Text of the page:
Connect the three houses to the three utilities without crossing paths.
Lately, I've had quite a few people ask me about the Water, Gas, Electricity problem.  The graph involved is known as K(3,3) -- The complete graph connecting three points (W G E) to three points (1 2 3).  A graph is called planar when it can be drawn without crossing paths.  This graph, K(3,3), is non-planar.  It cannot be drawn without crossing some paths.  I felt obliged to provide proof.

Proof One.  A beauty sent by John Conway.  The following cycle exists in the graph: (1 W 2 G 3 E).

Three more connections are needed: 1 G, 2 E, and 3 W.  By the Pigeonhole Principle, at least two connections must be drawn inside or outside.  These two connections must cross.  Therefore, K(3,3) is nonplanar.

Proof Two.  Euler proved that connected planar graphs satisfy the following important relation:

vertices + faces - edges = 2
With 6 vertices and 9 edges, there must be 5 faces.  This means that the plane would be divided into 5 regions.  Consider each of the following 9 cycles: (1 E 3 G), (E 3 G 2), (3 G 2 W), (G 2 W 1), (2 W 1 E), (W 1 E 3), (2 W 3 E), (2 G 1 E), (1 W 3 G).  Each of these cycles is closed, so each one of these would make a region, or face.  Since a planar K(3,3) would divide the plane into 9 regions, it does not satisfy Euler's equation, and thus is not planar.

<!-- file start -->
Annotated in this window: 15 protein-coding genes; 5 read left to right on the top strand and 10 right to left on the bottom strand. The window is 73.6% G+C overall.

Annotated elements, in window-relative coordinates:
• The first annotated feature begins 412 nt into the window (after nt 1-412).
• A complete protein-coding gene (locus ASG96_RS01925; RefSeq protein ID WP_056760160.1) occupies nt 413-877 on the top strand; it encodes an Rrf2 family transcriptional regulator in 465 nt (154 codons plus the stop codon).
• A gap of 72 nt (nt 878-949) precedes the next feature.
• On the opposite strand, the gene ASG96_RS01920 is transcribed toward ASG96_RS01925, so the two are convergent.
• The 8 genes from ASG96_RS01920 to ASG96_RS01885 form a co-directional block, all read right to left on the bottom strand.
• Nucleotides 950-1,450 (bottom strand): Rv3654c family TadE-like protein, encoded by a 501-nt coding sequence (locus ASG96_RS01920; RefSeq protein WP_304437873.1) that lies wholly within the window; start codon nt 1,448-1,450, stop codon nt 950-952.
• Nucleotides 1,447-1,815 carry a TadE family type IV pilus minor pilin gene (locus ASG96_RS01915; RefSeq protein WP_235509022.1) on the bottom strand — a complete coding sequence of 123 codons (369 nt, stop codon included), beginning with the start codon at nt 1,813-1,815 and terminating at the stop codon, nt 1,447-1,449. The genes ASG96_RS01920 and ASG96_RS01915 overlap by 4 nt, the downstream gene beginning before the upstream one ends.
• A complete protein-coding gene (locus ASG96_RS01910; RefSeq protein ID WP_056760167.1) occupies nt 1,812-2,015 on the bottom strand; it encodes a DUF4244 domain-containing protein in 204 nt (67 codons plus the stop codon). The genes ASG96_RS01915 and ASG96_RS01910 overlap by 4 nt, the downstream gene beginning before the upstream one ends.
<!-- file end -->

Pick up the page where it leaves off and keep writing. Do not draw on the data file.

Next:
Proof Three, sent to me by Richard Guy.  Again, use Euler's formula, then note that  K(3,3)  is bipartite, so that any region in a drawing without crossings has an even number of edges, hence at least 4.   The five faces have at least 20 edges.  Each edge may be shared by two faces, so at least 10 edges are in the graph.  But the graph has 9 edges  --  contradiction.

With tricks, the Water-Gas-Electricity problem can be solved.  Just run a line under one of the houses.

Joseph DeVincentis had the following comments:

"There's a problem on your page this week with Proof Two for why
the W-G-E problem has no solution.

The 9 cycles you describe in this proof are not necessarily
"faces" per the definition used in Euler's formula.  Some
of them could exist but have other points both inside and
outside of them.

For instance, take Conway's diagram from proof 1 and connect
3 to W inside the loop and 2 to E outside.  This diagram has
five of these "faces" even though it only has eight edges.
Four of these (1W3E, 2W3G, 2G3E, and 2W1E) are actual faces
(the last of them being the "outside" face), but 2W3E cannot
be considered a face by any means."